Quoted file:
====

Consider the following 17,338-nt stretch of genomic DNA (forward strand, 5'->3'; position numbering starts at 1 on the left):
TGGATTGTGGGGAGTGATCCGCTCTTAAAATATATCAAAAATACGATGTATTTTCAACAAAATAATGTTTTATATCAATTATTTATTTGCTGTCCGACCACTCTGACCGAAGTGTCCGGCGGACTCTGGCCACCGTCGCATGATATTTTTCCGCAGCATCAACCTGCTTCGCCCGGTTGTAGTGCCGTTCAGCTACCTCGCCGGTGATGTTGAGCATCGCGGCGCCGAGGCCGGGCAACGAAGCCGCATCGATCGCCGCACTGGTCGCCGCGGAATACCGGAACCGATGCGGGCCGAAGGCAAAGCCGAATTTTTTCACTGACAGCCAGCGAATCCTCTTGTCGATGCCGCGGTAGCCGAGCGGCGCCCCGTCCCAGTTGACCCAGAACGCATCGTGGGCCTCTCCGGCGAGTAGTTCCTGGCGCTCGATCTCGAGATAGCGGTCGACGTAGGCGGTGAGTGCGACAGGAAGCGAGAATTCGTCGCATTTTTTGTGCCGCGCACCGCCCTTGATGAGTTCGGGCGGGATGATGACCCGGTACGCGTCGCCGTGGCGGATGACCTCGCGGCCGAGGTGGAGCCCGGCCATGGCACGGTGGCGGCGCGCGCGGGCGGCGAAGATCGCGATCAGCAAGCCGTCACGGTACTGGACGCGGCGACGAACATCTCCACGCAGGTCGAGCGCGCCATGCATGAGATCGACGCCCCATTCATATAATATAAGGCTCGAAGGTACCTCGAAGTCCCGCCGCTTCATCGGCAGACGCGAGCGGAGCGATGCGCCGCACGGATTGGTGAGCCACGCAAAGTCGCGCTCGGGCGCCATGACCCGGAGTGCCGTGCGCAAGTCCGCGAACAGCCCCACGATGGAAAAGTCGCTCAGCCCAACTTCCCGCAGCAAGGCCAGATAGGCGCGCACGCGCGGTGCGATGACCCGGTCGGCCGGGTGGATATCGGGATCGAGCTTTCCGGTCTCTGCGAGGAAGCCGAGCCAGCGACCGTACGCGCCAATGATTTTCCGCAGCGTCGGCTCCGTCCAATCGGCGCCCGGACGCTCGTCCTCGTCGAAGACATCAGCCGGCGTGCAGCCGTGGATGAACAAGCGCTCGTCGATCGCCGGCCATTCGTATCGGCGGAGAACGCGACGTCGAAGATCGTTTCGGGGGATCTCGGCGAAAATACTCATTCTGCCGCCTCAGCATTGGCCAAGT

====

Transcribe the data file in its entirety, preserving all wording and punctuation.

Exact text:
Consider the following 17,338-nt stretch of genomic DNA (forward strand, 5'->3'; position numbering starts at 1 on the left):
TGGATTGTGGGGAGTGATCCGCTCTTAAAATATATCAAAAATACGATGTATTTTCAACAAAATAATGTTTTATATCAATTATTTATTTGCTGTCCGACCACTCTGACCGAAGTGTCCGGCGGACTCTGGCCACCGTCGCATGATATTTTTCCGCAGCATCAACCTGCTTCGCCCGGTTGTAGTGCCGTTCAGCTACCTCGCCGGTGATGTTGAGCATCGCGGCGCCGAGGCCGGGCAACGAAGCCGCATCGATCGCCGCACTGGTCGCCGCGGAATACCGGAACCGATGCGGGCCGAAGGCAAAGCCGAATTTTTTCACTGACAGCCAGCGAATCCTCTTGTCGATGCCGCGGTAGCCGAGCGGCGCCCCGTCCCAGTTGACCCAGAACGCATCGTGGGCCTCTCCGGCGAGTAGTTCCTGGCGCTCGATCTCGAGATAGCGGTCGACGTAGGCGGTGAGTGCGACAGGAAGCGAGAATTCGTCGCATTTTTTGTGCCGCGCACCGCCCTTGATGAGTTCGGGCGGGATGATGACCCGGTACGCGTCGCCGTGGCGGATGACCTCGCGGCCGAGGTGGAGCCCGGCCATGGCACGGTGGCGGCGCGCGCGGGCGGCGAAGATCGCGATCAGCAAGCCGTCACGGTACTGGACGCGGCGACGAACATCTCCACGCAGGTCGAGCGCGCCATGCATGAGATCGACGCCCCATTCATATAATATAAGGCTCGAAGGTACCTCGAAGTCCCGCCGCTTCATCGGCAGACGCGAGCGGAGCGATGCGCCGCACGGATTGGTGAGCCACGCAAAGTCGCGCTCGGGCGCCATGACCCGGAGTGCCGTGCGCAAGTCCGCGAACAGCCCCACGATGGAAAAGTCGCTCAGCCCAACTTCCCGCAGCAAGGCCAGATAGGCGCGCACGCGCGGTGCGATGACCCGGTCGGCCGGGTGGATATCGGGATCGAGCTTTCCGGTCTCTGCGAGGAAGCCGAGCCAGCGACCGTACGCGCCAATGATTTTCCGCAGCGTCGGCTCCGTCCAATCGGCGCCCGGACGCTCGTCCTCGTCGAAGACATCAGCCGGCGTGCAGCCGTGGATGAACAAGCGCTCGTCGATCGCCGGCCATTCGTATCGGCGGAGAACGCGACGTCGAAGATCGTTTCGGGGGATCTCGGCGAAAATACTCATTCTGCCGCCTCAGCATTGGCCAAGT